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Contending Voices: Problems in World History

A blog devoted to the research and teaching of the history of humanity, aimed at enlivening the teaching of history, linking it to current social problems and debates.


Photo by Joshua Olsen/Unsplash

The Teaching of World History Around the Globe

Two recent books—when reviewed together—tell a century-long story of world history education on a global scale, accounting for almost half of the world’s high school students.

Light shines into the water just below the ocean's surface, photo by Cristian Palmer/Unsplash

Reading Oceanic History

Oceans are no longer as blank and watery separators of continents; they are dynamic containers of historical change. New studies and recently published works show both slow and rapid change in oceans—and how much of our past has been enacted on the waters.

Photo of a lime quarry by Ivan Bandura

The Lithosphere

The extraction of minerals from the Earth today—the most dangerous change in our environmental crisis—is also essential to life as we know it. In a 2017 interview, ecological historian Gregory Cushman explains his work on humanity’s relationship with the lithosphere and provides valuable insights into this issue.

Photo by Iñaki del Olmo/Unsplash

The Case for ‘Bottom-Up’ History

The “bottom-up” approach to world history focuses on the most basic elements of human existence. It identifies problems and explores them through individual and group behavior, relying on multiple disciplines, especially anthropology. The objective is to link basic levels of society to the higher scales of activity. The work of E.P. Thompson provides valuable context.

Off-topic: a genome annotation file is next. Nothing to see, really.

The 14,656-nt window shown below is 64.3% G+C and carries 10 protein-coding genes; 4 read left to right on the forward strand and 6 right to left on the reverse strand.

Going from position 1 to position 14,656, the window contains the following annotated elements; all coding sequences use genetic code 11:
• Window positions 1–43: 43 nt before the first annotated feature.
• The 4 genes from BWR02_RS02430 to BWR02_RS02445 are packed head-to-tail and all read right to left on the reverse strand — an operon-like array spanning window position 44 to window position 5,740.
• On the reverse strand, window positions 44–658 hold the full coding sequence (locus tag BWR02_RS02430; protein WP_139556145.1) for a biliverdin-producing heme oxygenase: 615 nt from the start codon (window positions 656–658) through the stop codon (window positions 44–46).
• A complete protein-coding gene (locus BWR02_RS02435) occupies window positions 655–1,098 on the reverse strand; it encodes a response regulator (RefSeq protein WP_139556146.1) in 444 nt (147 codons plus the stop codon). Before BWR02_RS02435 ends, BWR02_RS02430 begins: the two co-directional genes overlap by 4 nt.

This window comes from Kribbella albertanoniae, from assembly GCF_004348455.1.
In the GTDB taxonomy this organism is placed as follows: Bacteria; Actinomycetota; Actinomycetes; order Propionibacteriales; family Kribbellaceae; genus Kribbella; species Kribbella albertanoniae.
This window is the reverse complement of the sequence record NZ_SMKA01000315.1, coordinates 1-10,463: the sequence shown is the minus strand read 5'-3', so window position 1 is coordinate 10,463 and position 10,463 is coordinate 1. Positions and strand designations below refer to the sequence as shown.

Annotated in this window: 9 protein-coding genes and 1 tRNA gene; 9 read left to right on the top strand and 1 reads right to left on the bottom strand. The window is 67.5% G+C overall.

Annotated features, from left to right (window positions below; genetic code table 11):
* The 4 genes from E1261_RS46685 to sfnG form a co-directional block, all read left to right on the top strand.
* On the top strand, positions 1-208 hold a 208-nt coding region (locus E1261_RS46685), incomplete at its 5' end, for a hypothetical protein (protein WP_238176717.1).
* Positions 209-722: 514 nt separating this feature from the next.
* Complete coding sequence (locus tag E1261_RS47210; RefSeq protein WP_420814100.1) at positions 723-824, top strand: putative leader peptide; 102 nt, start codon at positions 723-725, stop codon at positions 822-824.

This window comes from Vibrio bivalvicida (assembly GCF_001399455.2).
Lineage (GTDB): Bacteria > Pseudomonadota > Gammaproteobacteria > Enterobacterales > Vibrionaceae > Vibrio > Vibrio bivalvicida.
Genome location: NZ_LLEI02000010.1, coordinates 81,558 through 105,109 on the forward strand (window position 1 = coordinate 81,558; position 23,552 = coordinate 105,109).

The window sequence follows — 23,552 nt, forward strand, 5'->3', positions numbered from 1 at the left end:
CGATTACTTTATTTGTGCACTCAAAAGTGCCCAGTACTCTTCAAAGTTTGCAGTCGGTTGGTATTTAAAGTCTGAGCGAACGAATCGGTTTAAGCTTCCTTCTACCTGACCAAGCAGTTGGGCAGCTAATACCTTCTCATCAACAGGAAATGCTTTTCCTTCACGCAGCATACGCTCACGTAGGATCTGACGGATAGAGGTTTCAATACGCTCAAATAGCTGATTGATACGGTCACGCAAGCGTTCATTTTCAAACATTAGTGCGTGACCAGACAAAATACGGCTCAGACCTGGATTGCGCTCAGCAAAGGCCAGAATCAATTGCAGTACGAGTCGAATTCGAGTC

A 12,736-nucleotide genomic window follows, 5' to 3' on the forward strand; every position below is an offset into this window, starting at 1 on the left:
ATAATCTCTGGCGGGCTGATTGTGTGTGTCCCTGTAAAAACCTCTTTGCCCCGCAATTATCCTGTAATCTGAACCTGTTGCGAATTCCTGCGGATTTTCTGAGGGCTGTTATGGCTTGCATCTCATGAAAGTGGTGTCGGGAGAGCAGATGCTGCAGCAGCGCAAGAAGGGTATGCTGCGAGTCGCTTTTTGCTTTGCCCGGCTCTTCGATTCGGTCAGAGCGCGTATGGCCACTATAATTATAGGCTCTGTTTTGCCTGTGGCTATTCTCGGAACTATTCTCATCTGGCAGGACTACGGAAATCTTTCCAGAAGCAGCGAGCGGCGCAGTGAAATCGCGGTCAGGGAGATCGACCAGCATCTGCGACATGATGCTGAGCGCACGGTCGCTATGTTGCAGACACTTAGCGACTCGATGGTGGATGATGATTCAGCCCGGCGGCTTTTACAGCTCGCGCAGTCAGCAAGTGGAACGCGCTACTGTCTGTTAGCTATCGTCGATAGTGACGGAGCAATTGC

Sketch of a Cottage Yard, Winslow Homer (c. 1876)

Diasporas—Amidst Empires and Nations

Peoples of the world are divided today into nations, which replaced the empires that dominated in earlier centuries. But that is not all. Diasporas took shape as millions of people migrated from their homelands, linking common cultures across geographical and political boundaries.

Azadi Square in Tehran, 2017. Photo by Sam Moghadam Khamseh

Interactions in History

The events of history do not happen in a vacuum. Societies are deeply connected through their cultures and the exchange of ideas and values; they constantly interact and influence one another. This academic exercise helps students explore such interactions more deeply.

Introducing the United Nations

The United Nations is the world's principal international organization, comprising 193 national governments. This blog post provides more information about the UN's organizational structure and activities and includes an academic exercise to encourage deeper understanding.

Settling the Americas

Recent research has shown that the human occupation of the Americas took place much earlier than previously thought. As documentation about the first Americans builds and new evidence about their experiences is uncovered, we gain a better understanding of the variety and innovation of early settlers throughout the hemisphere.